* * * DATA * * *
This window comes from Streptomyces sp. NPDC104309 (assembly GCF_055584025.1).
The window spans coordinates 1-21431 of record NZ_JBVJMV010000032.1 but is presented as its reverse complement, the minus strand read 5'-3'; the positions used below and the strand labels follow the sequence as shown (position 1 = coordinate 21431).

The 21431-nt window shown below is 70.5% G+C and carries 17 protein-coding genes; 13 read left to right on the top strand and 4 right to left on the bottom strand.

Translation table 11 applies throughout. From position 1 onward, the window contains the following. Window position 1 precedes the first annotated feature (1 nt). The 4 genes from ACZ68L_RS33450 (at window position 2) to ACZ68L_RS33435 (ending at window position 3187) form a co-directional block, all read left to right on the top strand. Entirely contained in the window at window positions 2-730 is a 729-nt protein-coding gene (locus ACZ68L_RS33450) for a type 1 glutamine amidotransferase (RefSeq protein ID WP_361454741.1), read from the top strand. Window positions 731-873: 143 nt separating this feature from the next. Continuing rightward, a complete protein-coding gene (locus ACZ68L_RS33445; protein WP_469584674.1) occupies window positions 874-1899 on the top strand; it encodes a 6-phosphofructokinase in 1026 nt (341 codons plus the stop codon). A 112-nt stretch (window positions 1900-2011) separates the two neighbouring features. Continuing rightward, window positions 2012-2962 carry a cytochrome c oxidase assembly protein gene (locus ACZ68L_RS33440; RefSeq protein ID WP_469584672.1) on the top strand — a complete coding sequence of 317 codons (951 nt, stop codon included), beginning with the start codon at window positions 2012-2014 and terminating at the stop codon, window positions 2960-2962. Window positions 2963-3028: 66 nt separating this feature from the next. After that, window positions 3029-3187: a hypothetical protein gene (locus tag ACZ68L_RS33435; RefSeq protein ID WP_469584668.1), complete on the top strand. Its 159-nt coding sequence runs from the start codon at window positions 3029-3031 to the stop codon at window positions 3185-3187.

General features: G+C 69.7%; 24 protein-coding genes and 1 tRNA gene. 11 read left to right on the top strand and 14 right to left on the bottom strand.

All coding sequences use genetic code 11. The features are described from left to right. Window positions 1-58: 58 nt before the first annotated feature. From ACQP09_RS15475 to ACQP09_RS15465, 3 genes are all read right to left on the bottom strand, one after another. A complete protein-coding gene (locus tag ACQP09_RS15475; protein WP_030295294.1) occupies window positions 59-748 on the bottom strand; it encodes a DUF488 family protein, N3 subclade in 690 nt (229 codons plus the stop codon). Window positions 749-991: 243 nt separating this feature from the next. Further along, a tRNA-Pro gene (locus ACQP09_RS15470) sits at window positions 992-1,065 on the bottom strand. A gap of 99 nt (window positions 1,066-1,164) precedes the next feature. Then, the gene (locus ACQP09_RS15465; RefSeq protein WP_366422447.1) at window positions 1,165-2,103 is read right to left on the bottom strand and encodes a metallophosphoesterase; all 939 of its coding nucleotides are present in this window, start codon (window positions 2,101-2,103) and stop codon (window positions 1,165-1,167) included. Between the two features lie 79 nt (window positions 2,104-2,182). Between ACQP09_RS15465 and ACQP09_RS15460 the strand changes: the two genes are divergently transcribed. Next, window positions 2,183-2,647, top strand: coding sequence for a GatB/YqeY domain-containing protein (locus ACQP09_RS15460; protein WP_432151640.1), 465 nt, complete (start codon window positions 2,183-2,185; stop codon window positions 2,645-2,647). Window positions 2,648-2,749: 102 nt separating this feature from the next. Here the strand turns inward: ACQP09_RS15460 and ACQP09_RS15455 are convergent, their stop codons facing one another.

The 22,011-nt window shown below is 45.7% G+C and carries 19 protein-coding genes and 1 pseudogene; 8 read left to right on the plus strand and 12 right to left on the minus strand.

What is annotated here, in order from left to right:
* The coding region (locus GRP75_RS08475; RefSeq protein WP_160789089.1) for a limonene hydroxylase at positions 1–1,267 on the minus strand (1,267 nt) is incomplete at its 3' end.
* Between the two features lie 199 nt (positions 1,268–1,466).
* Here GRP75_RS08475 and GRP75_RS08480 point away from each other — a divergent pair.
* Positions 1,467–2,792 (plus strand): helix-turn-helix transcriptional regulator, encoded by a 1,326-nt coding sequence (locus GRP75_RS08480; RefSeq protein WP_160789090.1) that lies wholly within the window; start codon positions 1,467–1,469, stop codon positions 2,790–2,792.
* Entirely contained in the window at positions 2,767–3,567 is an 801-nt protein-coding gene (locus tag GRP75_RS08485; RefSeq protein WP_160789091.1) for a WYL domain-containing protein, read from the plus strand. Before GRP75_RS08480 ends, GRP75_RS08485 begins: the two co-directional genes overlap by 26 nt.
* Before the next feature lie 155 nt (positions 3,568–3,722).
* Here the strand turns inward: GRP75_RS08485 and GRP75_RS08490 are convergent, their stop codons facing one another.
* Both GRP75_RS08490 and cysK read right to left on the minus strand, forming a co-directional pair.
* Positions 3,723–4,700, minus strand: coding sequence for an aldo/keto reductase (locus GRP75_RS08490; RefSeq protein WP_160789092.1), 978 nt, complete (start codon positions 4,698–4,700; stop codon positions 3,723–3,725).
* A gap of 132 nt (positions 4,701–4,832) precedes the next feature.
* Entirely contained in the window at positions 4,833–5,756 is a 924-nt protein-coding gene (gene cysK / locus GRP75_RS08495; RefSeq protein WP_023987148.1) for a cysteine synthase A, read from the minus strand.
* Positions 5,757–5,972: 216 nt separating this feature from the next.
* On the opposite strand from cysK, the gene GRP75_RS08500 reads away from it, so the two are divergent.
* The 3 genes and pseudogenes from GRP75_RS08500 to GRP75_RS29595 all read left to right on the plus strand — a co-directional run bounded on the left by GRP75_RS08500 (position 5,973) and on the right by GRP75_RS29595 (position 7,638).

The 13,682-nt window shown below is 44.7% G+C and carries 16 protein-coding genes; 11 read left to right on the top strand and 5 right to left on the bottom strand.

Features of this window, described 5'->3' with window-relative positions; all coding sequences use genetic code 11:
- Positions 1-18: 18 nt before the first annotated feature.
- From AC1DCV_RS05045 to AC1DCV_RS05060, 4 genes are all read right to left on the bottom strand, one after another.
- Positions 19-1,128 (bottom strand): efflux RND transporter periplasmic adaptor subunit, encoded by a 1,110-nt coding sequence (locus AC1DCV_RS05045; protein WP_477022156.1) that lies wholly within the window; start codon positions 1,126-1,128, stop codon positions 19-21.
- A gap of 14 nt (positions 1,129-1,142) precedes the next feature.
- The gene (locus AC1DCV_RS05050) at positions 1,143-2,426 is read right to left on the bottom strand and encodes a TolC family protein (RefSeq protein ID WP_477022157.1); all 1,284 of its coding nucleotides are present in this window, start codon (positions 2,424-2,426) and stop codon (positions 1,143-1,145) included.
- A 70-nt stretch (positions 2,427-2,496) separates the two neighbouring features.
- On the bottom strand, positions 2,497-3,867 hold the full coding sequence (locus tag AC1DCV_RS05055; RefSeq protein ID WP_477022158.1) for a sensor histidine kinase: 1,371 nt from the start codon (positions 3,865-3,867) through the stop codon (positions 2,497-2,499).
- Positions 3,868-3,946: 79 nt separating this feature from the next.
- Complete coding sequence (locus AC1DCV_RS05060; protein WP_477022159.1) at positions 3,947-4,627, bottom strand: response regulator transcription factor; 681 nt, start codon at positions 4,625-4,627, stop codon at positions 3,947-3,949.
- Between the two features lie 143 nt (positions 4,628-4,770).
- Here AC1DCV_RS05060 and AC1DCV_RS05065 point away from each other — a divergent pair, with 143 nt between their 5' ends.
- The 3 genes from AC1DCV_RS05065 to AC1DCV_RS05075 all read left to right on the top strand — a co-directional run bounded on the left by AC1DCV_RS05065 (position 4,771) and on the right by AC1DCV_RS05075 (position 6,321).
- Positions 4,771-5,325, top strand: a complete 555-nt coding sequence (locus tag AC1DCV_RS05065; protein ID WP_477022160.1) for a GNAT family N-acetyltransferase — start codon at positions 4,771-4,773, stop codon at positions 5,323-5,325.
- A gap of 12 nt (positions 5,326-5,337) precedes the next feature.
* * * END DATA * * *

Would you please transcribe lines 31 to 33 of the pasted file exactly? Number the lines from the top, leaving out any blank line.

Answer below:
- On the bottom strand, positions 2,497-3,867 hold the full coding sequence (locus tag AC1DCV_RS05055; RefSeq protein ID WP_477022158.1) for a sensor histidine kinase: 1,371 nt from the start codon (positions 3,865-3,867) through the stop codon (positions 2,497-2,499).
- Positions 3,868-3,946: 79 nt separating this feature from the next.
- Complete coding sequence (locus AC1DCV_RS05060; protein WP_477022159.1) at positions 3,947-4,627, bottom strand: response regulator transcription factor; 681 nt, start codon at positions 4,625-4,627, stop codon at positions 3,947-3,949.